The Fourth-Largest Wine-Producing Country in South America
Uruguay wine country is the fourth-largest wine producer in South America. The country is the best to know for the red wines produced from Tannat grape variety as well as white wines produced from Albarino.
The history of winemaking in Uruguay goes back to 1870 when Italian and Basque immigrants first brought Tannat here. Later in 1954, Albarino was introduced by Spanish immigrants. In recent years, the quality of wine produced in Uruguay wine country has been increasing as well as the popularity of wines across the globe. Besides Tannat and Albarino, there are other common grape varieties such as Merlot, Chardonnay, Cabernet Sauvignon, Sauvignon blanc, and Cabernet Franc.
The land of Tannat
In contrast, it was French immigrants in Uruguay who brought along a French variety: Tannat, which is widespread in southwestern France. Uruguayan wines are for lovers of strong tannins. In France, tannate has fallen out of favor due to the harder tannin structure, but in Uruguay, under the South American sun, it produces softer, more charming wines.
Wine Tourism in Uruguay
Take a tour to Uruguayan wine regions with us to discover the authenticity of the country together with our local partners. Discover the aromas of Tannat, explore the local gastronomy, and admire the natural beauty of the wine country.
Uruguayan Wine Regions
Here, vineyards cover around 8000 hectares and spread from east to west from north to south across different Uruguayan Wine Regions. Uruguayan wine regions are divided into Southern, Eastern, Southwestern, Central, and Western Riverside zones.
Southern Zone – The Largest Vineyards of Uruguay Wine Country
Canelones, located in the Southern zone is one of the largest Uruguayan wine regions. The region boasts spectacular landscapes of rolling hills, beaches, and farmlands. Canelones is located north of Montevideo, where warm climate and clay-rich calcareous soils favor the production of wines with well-balanced alcohol and acidity level.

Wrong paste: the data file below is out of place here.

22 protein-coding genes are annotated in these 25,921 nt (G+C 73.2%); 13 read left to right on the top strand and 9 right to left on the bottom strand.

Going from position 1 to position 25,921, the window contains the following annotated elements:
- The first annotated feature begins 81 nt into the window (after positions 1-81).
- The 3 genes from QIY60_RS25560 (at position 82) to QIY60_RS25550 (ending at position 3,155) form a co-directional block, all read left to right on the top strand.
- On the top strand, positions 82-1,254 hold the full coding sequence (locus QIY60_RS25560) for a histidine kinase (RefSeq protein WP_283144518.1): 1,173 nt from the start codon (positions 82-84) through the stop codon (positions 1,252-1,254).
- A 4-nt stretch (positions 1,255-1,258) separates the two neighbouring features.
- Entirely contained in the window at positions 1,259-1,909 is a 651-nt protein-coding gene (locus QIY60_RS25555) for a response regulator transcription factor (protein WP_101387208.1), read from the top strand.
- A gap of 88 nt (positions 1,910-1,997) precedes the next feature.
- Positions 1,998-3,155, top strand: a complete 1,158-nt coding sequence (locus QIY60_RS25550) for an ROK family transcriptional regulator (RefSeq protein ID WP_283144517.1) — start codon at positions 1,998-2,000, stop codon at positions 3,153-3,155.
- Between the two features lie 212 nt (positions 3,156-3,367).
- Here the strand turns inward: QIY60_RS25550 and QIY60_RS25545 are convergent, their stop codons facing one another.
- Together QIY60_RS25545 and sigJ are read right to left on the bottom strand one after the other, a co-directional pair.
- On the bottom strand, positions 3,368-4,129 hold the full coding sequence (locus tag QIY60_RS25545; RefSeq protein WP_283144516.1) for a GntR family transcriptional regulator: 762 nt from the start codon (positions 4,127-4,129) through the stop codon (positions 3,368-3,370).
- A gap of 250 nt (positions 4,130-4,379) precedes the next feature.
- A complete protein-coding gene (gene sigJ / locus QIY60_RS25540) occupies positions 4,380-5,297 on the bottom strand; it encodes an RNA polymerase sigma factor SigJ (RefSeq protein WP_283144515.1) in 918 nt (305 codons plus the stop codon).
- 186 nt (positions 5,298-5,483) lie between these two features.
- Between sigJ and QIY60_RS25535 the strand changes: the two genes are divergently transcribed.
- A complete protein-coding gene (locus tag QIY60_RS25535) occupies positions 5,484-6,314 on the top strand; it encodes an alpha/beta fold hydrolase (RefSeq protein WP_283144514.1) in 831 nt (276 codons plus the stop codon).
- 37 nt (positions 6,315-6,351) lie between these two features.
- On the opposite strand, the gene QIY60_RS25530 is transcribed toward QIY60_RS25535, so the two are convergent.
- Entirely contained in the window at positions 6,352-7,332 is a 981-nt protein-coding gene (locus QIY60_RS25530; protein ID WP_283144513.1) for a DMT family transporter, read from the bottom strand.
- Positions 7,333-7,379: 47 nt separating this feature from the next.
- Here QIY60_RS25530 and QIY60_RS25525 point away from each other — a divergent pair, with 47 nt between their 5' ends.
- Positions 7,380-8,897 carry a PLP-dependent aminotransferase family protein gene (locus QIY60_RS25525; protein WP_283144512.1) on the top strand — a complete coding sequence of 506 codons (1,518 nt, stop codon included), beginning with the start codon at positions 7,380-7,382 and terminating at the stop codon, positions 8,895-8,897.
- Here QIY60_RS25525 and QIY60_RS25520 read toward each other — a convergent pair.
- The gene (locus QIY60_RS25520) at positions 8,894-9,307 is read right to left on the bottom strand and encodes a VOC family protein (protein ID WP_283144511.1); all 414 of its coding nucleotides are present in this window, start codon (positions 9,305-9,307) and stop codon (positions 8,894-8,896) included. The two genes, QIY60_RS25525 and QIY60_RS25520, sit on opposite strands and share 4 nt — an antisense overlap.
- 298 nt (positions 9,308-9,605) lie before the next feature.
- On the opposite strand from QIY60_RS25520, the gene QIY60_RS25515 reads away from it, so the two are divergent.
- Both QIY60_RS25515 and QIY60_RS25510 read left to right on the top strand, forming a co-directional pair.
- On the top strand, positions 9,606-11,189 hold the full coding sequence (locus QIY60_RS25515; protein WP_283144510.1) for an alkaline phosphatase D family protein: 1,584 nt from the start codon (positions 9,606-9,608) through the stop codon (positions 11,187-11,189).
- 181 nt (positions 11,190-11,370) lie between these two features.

Another important wine region located in the Southern Zone is Montevideo, the capital of the country. The region is home to one of the oldest vineyards of the Uruguay wine country. The expansion of the city pushed out the vineyards from the boundaries of the city towards Canelones. That is why the majority of the wine production of Uruguay wine country takes place in Canelones.
The fourth-largest wine region of Uruguay wine country, San José, is also located in the Southern Zone of the country. Climate conditions and the soils are pretty much similar to the Canelones wine region. Winemakers from San José produce white wines from international grape varieties such as Pinot Blanc, Sauvignon Blanc, and Chardonnay. Tannat, solely or in blend with Tempranillo, Cabernet Franc, Syrah, and Merlot, is also well-spread in San José.
Central Zone – Sunny Corner with Red Earth Soils
Durazno is of the famous Uruguayan wine regions located in Central Zone. This zone is characterized by a warmer climate. Thus in Duranzo they normally harvest two weeks before then in Canelones. Durango is famous for the production of well-matured Cabernet Sauvignon and Cabernet Franc wines.
Eastern Zone – Vineyards on Higher Altitude and Interesting Terroirs
Mandolado wine region represents the Eastern Zone of the country, which is characterized by interesting soils of crystalline rocks and quartz inlays. Particular soils of the region give specific minerality to the wines produced here. Mandolado is the home to one of the most popular coastal resorts of Uruguay, which puts this region on the hotspot of international travelers. The latest investments and improvements in winemaking bring promises that Mandolado is becoming a new center of Uruguyan winemaking after Canelones.